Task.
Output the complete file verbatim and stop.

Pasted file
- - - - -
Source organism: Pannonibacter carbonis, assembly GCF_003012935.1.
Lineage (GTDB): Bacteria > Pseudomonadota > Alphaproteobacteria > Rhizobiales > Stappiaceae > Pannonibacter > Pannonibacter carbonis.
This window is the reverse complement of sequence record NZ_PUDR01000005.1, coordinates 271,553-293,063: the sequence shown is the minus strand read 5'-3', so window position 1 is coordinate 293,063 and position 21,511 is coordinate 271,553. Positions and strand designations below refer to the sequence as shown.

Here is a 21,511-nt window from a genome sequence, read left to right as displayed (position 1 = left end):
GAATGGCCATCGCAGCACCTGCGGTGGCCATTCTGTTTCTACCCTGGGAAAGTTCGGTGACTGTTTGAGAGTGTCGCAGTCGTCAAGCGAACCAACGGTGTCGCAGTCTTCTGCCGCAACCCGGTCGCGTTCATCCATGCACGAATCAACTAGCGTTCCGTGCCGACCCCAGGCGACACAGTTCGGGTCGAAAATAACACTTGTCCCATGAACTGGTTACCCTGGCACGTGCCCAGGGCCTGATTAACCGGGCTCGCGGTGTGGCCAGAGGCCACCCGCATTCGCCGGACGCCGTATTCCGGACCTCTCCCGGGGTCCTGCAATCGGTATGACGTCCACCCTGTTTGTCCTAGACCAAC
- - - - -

Source organism: Pannonibacter carbonis, assembly GCF_003012935.1.
Lineage (GTDB): Bacteria > Pseudomonadota > Alphaproteobacteria > Rhizobiales > Stappiaceae > Pannonibacter > Pannonibacter carbonis.
This window is the reverse complement of sequence record NZ_PUDR01000005.1, coordinates 271,553-293,063: the sequence shown is the minus strand read 5'-3', so window position 1 is coordinate 293,063 and position 21,511 is coordinate 271,553. Positions and strand designations below refer to the sequence as shown.

Here is a 21,511-nt window from a genome sequence, read left to right as displayed (position 1 = left end):
GAATGGCCATCGCAGCACCTGCGGTGGCCATTCTGTTTCTACCCTGGGAAAGTTCGGTGACTGTTTGAGAGTGTCGCAGTCGTCAAGCGAACCAACGGTGTCGCAGTCTTCTGCCGCAACCCGGTCGCGTTCATCCATGCACGAATCAACTAGCGTTCCGTGCCGACCCCAGGCGACACAGTTCGGGTCGAAAATAACACTTGTCCCATGAACTGGTTACCCTGGCACGTGCCCAGGGCCTGATTAACCGGGCTCGCGGTGTGGCCAGAGGCCACCCGCATTCGCCGGACGCCGTATTCCGGACCTCTCCCGGGGTCCTGCAATCGGTATGACGTCCACCCTGTTTGTCCTAGACCAAC